They razzled. They dazzled. Chicago’s Manila run doesn’t begin until December 2, but the leading ladies of the cast dropped by Solaire last week to give the press a preview of what to expect at the show.
I was pleasantly surprised to find out that the role of Roxy Hart in the Manila run will be played by Bianca Marroquín, who I saw in Broadway a few months ago. Terra Macleod will play the role of Velma Kelly.
The high-strung ladies charmed the press with stories of how they were cast for the role and how they’ve grown with each performance.
On performing onstage: “There’s nothing like it—just the live experience of it and the energy with the audience.”
On playing Roxy: “I’ve been in the show for 13 years from Mexico and then when I crossed over to Broadway. Every time I’ve grown up with Roxy. I believe that the universe kind of gave me a gift and said, ‘Here, here’s this role, go and grow up with it, go and experiment with it.’ …We go through loss and changes, and I say the only constant thing in life is change, and the only constant thing in my life is Roxy.”
On catering to different audiences: “Different cultures, different comedy. As a comedienne you have to change your timing, do pauses in different places, and change things a bit, because they’ll laugh at some things over there, and they’ll laugh at other things over here.”
On her favorite song from Chicago: “Nowadays I love it when we’re finally at the end of the show and [we say] those words ‘nothing lasts forever.’”
On bonding with her costar, Terra: “We’ve become better friends. Things happen to us in our own personal lives and we share and help each other. We give each other therapy.”
Terra C. MacLeod
On keeping in shape: “Yoga is my go-to. That’s what’s helped me. In the gym, [I do] free weights. I don’t like to overwork, just like an athlete. Say you’re training in football [for example], [when] you’re not in season, you slow down a little bit to let the body recuperate.”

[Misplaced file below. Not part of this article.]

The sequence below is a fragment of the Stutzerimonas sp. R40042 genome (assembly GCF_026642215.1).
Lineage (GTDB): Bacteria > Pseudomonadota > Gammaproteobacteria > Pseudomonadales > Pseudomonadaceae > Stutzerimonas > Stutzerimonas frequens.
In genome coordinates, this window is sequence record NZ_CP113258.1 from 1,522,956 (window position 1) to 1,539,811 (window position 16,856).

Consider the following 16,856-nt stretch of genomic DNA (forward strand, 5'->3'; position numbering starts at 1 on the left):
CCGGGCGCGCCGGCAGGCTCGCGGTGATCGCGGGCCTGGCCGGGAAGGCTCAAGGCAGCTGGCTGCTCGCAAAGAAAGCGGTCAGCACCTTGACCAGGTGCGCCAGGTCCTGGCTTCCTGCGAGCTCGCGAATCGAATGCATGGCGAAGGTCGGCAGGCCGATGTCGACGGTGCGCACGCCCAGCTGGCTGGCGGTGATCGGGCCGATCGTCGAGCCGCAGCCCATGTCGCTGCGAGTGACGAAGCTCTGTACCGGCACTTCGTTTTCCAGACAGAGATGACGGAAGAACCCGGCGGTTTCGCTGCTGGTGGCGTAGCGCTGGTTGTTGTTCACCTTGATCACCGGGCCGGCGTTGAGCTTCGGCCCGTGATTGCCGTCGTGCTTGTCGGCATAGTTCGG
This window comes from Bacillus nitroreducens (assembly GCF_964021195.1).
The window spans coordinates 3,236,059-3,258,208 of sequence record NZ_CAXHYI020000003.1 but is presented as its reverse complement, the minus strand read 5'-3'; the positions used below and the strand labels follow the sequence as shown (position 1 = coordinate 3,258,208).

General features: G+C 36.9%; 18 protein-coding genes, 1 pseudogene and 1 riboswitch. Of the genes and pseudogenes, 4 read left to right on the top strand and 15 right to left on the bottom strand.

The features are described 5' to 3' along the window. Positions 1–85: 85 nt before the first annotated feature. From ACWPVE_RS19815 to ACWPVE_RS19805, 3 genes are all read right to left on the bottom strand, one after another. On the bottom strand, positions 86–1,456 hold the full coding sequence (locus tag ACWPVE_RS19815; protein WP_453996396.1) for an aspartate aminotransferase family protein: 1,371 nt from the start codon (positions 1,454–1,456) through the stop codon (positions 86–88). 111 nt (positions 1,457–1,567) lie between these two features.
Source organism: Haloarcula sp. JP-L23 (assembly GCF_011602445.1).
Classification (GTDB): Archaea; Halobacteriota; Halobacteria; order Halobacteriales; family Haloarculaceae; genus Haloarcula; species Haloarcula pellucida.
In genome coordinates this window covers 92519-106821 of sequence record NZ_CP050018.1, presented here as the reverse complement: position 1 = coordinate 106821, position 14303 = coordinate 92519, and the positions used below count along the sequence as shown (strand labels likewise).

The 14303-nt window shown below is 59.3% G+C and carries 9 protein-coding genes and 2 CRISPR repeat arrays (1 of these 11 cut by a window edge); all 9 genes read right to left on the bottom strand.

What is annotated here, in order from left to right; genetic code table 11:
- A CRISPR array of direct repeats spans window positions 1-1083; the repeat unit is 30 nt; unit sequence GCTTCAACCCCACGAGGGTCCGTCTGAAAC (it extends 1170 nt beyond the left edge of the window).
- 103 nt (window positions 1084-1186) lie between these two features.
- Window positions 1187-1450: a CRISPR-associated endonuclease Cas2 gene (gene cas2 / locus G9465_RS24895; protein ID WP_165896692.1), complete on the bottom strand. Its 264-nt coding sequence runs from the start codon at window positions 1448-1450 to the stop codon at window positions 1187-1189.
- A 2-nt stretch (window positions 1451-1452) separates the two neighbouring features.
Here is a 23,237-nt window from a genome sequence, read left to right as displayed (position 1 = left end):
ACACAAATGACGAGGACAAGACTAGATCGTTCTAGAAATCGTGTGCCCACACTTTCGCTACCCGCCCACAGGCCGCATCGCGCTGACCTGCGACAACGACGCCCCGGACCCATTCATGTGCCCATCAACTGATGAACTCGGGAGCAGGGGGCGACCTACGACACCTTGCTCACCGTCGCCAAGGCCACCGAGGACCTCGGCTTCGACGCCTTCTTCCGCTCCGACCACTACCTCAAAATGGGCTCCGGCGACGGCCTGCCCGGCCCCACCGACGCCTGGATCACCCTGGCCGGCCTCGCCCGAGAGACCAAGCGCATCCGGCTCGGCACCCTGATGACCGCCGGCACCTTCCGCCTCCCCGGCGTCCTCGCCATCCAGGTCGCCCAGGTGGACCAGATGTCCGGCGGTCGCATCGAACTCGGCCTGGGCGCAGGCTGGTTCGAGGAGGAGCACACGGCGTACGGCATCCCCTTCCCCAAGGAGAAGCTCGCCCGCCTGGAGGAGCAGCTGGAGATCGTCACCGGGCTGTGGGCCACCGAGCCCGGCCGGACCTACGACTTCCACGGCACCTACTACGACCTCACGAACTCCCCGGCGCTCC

On landing the role of Velma Kelly: “When they auditioned in Canada for the French company, I couldn’t make the audition. I was filming something so I said to my agent, ‘Just send the tape,’ and they said, ‘We don’t do tapes.’ I said, ‘Just send the tape.’ They sent the tape and I didn’t hear anything. A month later I got a phone call. Long story short: I got it! I cried because I knew my life would change.”
On living the dream: “[Chicago] started in 1999 and now it’s 2014 and I still pinch myself. You just never know… It really does happen. Work hard—right time, right place. I didn’t take no for an answer. [They said they] don’t see tapes. Well, I said no, they’ll see my tape. And they did and it worked out.”
Manipulation at its glitziest
Set in the 1920s, Chicago tells the story of Roxie Hart, a housewife and nightclub dancer with aspirations of becoming a Vaudeville star, who murders her lover after he threatens to walk out on her. Desperate to avoid conviction, she dupes the media and her rival cellmate, Velma Kelly, by hiring Chicago’s slickest criminal lawyer to transform her crime into a barrage of sensational headlines.
“It’s a timeless piece,” said Terra. “There’s a dark humor in all of it and I think that it’s a global theme—murder, crime, corruption, and sensation.”
Renowned for the exhilarating choreography by Bob Fosse’s and a jazzy musical score by John Kander and Fred Ebb, Chicago’s revival opened in Broadway in November 1996 and a year later, in London’s West End. It is now the longest running musical in the US, and has been staged in over 24 countries and translated into 11 languages.
Chicago will run for a limited season (December 2-21, 2014) at Solaire Manila’s newest luxury event venue for performing arts—The Theatre. Ticket prices: P7,500, P7,000, P5,500, P4,250, P2,500, P2,250, P2,000 and P1,750. Tickets are available at TicketWorld.
Running time: 2 hours and 30 minutes, including a 15-minute intermission
Chicago in Manila is produced by Concertus Manila, Lunchbox Theater Productions, and David Atkins Enterprises.